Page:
Ham, Done Mom’s Way


Ham, Done Mom’s Way

I think it’s safe to say that we are all creatures of habit. We do things that we are comfortable doing and we do them in the way that we were taught. We drive a certain way to school, work, etc. because the results are predictable and within our control. 

As parents, we have an amazing impact on the behavior of our children. As a father of four, I see myself in my children, in obvious and obscure ways. Sometimes it’s a compliment and sometimes, unfortunately, they copied something I wish that they hadn’t, like impatience or a quick tongue.

My third, Jonathan just graduated from high school and at his open house, it was nice to hear rave reviews from the adult guests who know him well. Stan, an attorney friend whose son is a friend of Jonathan’s, cornered me and told me that we did an amazing job in raising Jonathan. He said that without a doubt, Jonathan is the most respectable young man in his son’s life and a great influence on him.

In business, in many ways, it’s marvelous to have a great mentor or a great method, but it still is important to step back and look at things from a distance. It’s not a bad idea to put on your client’s hat and see if they understand your story, loud and clear. If not, get back to the drawing board. 

Methods do change and it’s important to have an open mind as to new ways to sell your product or service. In lighting, manufacturers of lighting fixtures don’t also turnkey the installations. Why? Because it’s just how the industry has always done it. We challenged the conventional wisdom. Not coming from the lighting world allowed us to start with a blank piece of paper, without conceptual limitations. We didn’t know the “rules”. Have you ever taken the time to sit down and process the methods to your business madness?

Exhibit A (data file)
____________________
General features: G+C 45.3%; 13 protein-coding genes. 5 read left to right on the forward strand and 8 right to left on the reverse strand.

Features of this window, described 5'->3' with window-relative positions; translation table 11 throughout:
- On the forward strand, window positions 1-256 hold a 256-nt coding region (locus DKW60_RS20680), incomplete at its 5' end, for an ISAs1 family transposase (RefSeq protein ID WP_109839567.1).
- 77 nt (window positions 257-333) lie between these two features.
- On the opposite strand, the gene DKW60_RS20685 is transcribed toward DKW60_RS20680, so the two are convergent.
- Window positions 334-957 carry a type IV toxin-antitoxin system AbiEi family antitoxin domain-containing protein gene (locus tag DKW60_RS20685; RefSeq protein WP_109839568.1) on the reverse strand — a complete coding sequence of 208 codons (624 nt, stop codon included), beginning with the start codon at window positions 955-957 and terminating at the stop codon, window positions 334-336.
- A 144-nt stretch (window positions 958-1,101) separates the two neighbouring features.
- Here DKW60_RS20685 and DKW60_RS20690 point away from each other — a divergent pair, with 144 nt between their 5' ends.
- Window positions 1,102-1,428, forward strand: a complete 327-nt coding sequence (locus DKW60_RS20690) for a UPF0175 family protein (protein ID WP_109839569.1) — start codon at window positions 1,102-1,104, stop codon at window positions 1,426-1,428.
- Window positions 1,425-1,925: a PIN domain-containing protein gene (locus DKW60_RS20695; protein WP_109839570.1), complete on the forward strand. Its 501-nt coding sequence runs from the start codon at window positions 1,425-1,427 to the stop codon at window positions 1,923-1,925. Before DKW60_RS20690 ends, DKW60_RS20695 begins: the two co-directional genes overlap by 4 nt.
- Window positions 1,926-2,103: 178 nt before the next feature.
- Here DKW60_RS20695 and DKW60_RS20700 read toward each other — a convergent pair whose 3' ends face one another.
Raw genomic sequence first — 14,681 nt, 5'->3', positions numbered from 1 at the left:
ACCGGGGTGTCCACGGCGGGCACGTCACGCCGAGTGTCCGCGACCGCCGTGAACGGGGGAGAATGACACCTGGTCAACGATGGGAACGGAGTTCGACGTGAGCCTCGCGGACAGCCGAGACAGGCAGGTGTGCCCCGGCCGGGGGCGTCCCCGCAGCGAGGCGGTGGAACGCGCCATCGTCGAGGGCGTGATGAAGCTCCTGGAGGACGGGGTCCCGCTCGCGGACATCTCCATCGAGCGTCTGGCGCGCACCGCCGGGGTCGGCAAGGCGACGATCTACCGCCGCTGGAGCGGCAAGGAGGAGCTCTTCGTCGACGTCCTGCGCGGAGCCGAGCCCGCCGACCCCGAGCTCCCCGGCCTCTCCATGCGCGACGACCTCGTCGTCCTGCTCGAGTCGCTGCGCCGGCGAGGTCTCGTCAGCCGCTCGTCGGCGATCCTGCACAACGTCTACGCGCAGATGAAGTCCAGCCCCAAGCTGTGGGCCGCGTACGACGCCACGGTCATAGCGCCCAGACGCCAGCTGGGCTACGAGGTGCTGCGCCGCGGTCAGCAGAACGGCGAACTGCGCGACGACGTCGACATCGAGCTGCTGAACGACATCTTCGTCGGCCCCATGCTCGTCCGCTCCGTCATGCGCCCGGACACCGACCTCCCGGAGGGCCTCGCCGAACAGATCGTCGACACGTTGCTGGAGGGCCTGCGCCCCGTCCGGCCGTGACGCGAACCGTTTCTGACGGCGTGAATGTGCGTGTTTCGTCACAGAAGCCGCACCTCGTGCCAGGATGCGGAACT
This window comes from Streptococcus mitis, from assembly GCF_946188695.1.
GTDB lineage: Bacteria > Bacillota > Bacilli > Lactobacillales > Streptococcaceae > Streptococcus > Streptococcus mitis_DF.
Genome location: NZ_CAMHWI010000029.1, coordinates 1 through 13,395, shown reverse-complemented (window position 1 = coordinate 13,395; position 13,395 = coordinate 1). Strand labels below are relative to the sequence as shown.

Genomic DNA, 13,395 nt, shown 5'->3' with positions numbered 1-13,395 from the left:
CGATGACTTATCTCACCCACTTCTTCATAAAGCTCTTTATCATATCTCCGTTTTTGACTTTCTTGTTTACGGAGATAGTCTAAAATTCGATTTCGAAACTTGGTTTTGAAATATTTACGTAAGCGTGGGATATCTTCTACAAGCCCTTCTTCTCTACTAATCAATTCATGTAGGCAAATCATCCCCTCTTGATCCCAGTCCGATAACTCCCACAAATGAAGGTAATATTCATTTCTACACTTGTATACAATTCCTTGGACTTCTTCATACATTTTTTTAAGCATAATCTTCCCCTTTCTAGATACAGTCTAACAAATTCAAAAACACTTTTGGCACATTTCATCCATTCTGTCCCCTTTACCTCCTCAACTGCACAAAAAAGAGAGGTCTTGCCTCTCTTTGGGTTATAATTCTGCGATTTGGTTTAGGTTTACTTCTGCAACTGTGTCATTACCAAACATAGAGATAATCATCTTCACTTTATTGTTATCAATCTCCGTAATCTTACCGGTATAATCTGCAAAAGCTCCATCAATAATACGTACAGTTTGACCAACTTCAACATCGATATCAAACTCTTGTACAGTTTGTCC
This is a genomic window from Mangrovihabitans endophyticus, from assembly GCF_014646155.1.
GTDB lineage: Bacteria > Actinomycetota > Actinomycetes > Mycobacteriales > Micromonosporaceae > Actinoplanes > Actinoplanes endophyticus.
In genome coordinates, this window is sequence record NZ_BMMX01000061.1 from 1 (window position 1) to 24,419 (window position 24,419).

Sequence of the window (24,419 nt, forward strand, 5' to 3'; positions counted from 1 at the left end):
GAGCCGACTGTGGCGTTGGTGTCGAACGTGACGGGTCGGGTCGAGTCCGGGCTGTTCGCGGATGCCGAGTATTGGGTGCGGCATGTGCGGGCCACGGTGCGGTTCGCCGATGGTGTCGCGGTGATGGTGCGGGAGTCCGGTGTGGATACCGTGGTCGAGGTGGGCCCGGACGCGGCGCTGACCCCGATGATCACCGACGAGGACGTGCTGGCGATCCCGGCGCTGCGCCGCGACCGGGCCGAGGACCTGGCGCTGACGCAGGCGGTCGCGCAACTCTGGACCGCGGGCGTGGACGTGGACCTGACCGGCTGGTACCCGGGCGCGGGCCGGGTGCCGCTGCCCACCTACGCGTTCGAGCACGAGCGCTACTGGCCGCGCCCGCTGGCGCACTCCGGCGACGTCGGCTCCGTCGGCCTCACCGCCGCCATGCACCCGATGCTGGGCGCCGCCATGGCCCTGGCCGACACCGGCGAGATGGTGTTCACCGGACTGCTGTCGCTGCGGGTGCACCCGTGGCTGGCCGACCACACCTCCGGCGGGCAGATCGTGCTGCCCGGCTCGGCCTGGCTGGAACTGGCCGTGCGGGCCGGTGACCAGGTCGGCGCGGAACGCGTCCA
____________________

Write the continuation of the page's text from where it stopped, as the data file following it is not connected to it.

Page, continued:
Consider this story about a mother who was cooking with her daughter:

A mother and her young daughter were enjoying time together in the kitchen making a nice Christmas meal of baked ham, scalloped potatoes, green beans, and more. The mother sliced about an inch off the end of the large ham and set it aside. She then placed the ham into her baking dish and placed it in the oven to cook. Her daughter was watching with curiosity and intensity. 

To get it right, she asked her mother, “Mom, why did you cut the end of the ham off before you placed in into the baking dish?” Her mother chuckled, as she recalled learning that trick (preparation) from her own mother. 

She thought about her response and said, “My mother taught me how to do that, she always cut the end of the ham off before she baked it.” The daughter asked, “But why, mom?”. Her mother couldn’t explain it to her, so she decided to call grandma and ask her why. 

 Here’s how the call went: “Hi Mom, I’m making dinner with Caroline, we are baking a ham. Hey, I was wondering, why, when you bake ham, is it important to cut the end of the ham off before placing it into the baking dish?” 

Her mother replied, “So it fits into the dish. I cut the end off because all I had was a small baking dish and the ham never fit into my dish.” 

Wow, if that doesn’t hit you between the eyes. There are so many business lessons in that story.

• Are you copying things that your competitors are doing just because they are doing it? 

• What are we doing too much of that doesn’t fit into our business dish? What needs to be cut?

• Maybe you can fit the whole ham or a bigger ham into your dish. What more can you do?

• Do you need a different dish? 

One of my favorite examples of commitment is breakfast. I love a piece of panfried ham and eggs, or very crispy bacon and eggs. Either way, ham or bacon, a pig is involved in the meal, and so is a chicken. When it comes to the pig versus the chicken, and their commitment to the breakfast meal, one is all in! Whether you work for yourself or work for someone else, go all in today!


Article contributed by:
Jeff Pinyot
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